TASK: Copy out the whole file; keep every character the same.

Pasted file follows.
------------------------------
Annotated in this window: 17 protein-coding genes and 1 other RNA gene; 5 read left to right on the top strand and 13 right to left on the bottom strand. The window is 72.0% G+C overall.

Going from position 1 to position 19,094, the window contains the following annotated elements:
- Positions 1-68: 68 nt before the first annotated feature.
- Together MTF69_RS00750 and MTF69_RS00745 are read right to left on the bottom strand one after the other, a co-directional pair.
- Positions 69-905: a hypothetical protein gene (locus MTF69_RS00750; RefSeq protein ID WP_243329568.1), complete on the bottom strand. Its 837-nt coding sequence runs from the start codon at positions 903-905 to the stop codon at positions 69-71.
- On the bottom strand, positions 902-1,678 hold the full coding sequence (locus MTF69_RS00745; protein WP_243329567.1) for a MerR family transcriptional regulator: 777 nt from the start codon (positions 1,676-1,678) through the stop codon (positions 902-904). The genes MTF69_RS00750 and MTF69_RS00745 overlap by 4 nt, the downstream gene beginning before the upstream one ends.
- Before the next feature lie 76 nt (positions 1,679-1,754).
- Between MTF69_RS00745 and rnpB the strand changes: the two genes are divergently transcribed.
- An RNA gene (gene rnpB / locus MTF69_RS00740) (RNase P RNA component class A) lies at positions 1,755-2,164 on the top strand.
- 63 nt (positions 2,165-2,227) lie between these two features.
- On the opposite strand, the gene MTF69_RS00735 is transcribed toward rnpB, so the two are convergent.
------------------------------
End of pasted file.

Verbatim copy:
Annotated in this window: 17 protein-coding genes and 1 other RNA gene; 5 read left to right on the top strand and 13 right to left on the bottom strand. The window is 72.0% G+C overall.

Going from position 1 to position 19,094, the window contains the following annotated elements:
- Positions 1-68: 68 nt before the first annotated feature.
- Together MTF69_RS00750 and MTF69_RS00745 are read right to left on the bottom strand one after the other, a co-directional pair.
- Positions 69-905: a hypothetical protein gene (locus MTF69_RS00750; RefSeq protein ID WP_243329568.1), complete on the bottom strand. Its 837-nt coding sequence runs from the start codon at positions 903-905 to the stop codon at positions 69-71.
- On the bottom strand, positions 902-1,678 hold the full coding sequence (locus MTF69_RS00745; protein WP_243329567.1) for a MerR family transcriptional regulator: 777 nt from the start codon (positions 1,676-1,678) through the stop codon (positions 902-904). The genes MTF69_RS00750 and MTF69_RS00745 overlap by 4 nt, the downstream gene beginning before the upstream one ends.
- Before the next feature lie 76 nt (positions 1,679-1,754).
- Between MTF69_RS00745 and rnpB the strand changes: the two genes are divergently transcribed.
- An RNA gene (gene rnpB / locus MTF69_RS00740) (RNase P RNA component class A) lies at positions 1,755-2,164 on the top strand.
- 63 nt (positions 2,165-2,227) lie between these two features.
- On the opposite strand, the gene MTF69_RS00735 is transcribed toward rnpB, so the two are convergent.